For John R. Moxley, 89, it was a homecoming.
Moxley, accompanied by several family members, joined about 100 others Saturday morning who boarded the four-car Mile One Express passenger train at the B&O Railroad Museum for a leisurely one-mile journey over the original set of tracks for the B&O line, founded in Baltimore in 1827.
"I grew up in a rowhouse right near the Mount Clare Shops," said Moxley, who recalled the industrial sounds of his youth during the 1930s and 1940s.
Moxley, who now lives in Florida, remembered chugging steam engines, clanging bells, steam whistles and clouds of coal smoke that seemingly encased all of Southwest Baltimore day and night.
The star of the show Saturday was the Royal Blue, a round-end observation car painted in the B&O livery of royal blue, gray and gold that seats 40 people in comfortable green and brown chairs that line either side of the car.
In the lounge area, Brittany Bury, a B&O Museum sales associate during the week, played the role of steward, offering passengers soft drinks, water and light snacks. Passengers could sit at a counter or at one of six tables.
The car features an Art Deco-style stainless-steel exterior. The interior is painted a soft sandalwood, highlighted with blonde wainscoting, deep-green Venetian blinds and recessed neon lighting that runs the length of the car.
It was built by the Budd Co. in 1948 and operated by the Pullman Co, first for the New York Central Railroad, and later for the Kansas City Southern Railroad. Pullman retired the car in 1970.
During its retirement, the car passed through several private owners until being purchased by MARC in 1995, where it was used it for special events and charters.
In 2009, MARC donated the car to the B&O Museum, which restored and repainted it, christening it Royal Blue.
"When we have train rides at the museum we always use it," said Harrison Van Waes, the museum's director of operations and volunteers, who said the car can be chartered for parties or special events.
As the 11:30 a.m. departure time approached, passengers lined the platform along Track 2, while Ron Sperling, dressed in traditional conductor's garb, greeted passengers and punched their tickets.
Up ahead, a growling GP-38 diesel locomotive numbered 3802, prepared to get the train underway.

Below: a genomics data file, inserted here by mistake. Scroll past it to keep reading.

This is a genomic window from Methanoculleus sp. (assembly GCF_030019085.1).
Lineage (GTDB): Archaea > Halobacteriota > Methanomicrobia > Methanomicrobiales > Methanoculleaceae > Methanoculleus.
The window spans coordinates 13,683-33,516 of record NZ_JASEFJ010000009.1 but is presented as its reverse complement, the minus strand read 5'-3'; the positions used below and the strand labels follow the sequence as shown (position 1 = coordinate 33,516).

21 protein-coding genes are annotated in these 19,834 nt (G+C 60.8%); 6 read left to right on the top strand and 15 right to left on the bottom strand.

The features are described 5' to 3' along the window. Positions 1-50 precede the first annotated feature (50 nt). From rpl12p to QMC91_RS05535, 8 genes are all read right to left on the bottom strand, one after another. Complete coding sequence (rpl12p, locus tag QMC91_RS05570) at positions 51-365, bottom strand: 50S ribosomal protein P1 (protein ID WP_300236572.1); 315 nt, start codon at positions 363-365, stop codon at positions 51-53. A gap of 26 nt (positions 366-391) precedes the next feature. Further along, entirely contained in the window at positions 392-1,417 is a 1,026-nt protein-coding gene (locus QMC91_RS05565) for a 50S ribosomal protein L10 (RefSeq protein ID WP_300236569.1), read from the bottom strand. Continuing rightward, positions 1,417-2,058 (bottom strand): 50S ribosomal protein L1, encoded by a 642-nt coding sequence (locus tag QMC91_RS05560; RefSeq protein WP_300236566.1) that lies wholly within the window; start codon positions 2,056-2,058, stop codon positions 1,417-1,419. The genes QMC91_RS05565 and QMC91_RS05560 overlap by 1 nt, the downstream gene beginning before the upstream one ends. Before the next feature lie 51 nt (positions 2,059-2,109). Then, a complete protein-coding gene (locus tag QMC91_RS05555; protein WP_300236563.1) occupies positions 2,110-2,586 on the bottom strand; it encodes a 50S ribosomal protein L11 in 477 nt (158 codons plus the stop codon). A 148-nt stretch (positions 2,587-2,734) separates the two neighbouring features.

"The next stop is Chicago," bellowed Sperling, to the amusement of passengers.
Swaying gently down the line, it passed historic Mount Clare. the home of Charles Carroll, Barrister, a lawyer, farmer, legislator and a framer of Maryland's Declaration of Rights, who died in 1783.
It rolled by the remains of the old Mount Clare Shops, long demolished, and the museum's large restoration shop where rail equipment is refurbished.
Jen and Jenna Aubert-Utz, a Parkville couple and devoted rail travelers, were delighted at the chance to ride a piece of vintage railroad equipment.
"Just riding this car makes me pause and it takes me back to another time. I am so glad that it was preserved," said Jen Aubert-Utz, an assistant Baltimore County fire chief.
"We love riding trains all over the country and last year we rode them in Europe. And we're taking the train to New York next week," said Jenna Aubert-Utz, a retired Prince George's County police officer. "We're hoping to go cross-country soon. We want to see the Rockies."
They both said they enjoyed the restful and casual atmosphere that a journey by train can provide. They also like sleeping on trains and being lulled to sleep by the rhythm of the rails.
Liam Honnoll, 8, a rising third-grader from Jonesboro, Ark., another diehard rail fan, was visiting the museum and riding the One Mile Express with family members for the first time.
"I like trains. I like riding them. I like watching them," he said with a wide grin.
"Now you know why we spend a lot of time at grade crossings," his grandfather, John Honnoll, said with a laugh.
One Mile Express trains will operate Sunday at 1 p.m. For further schedule information, call the B & O Museum at 410-7572-2490 or www.borail.org.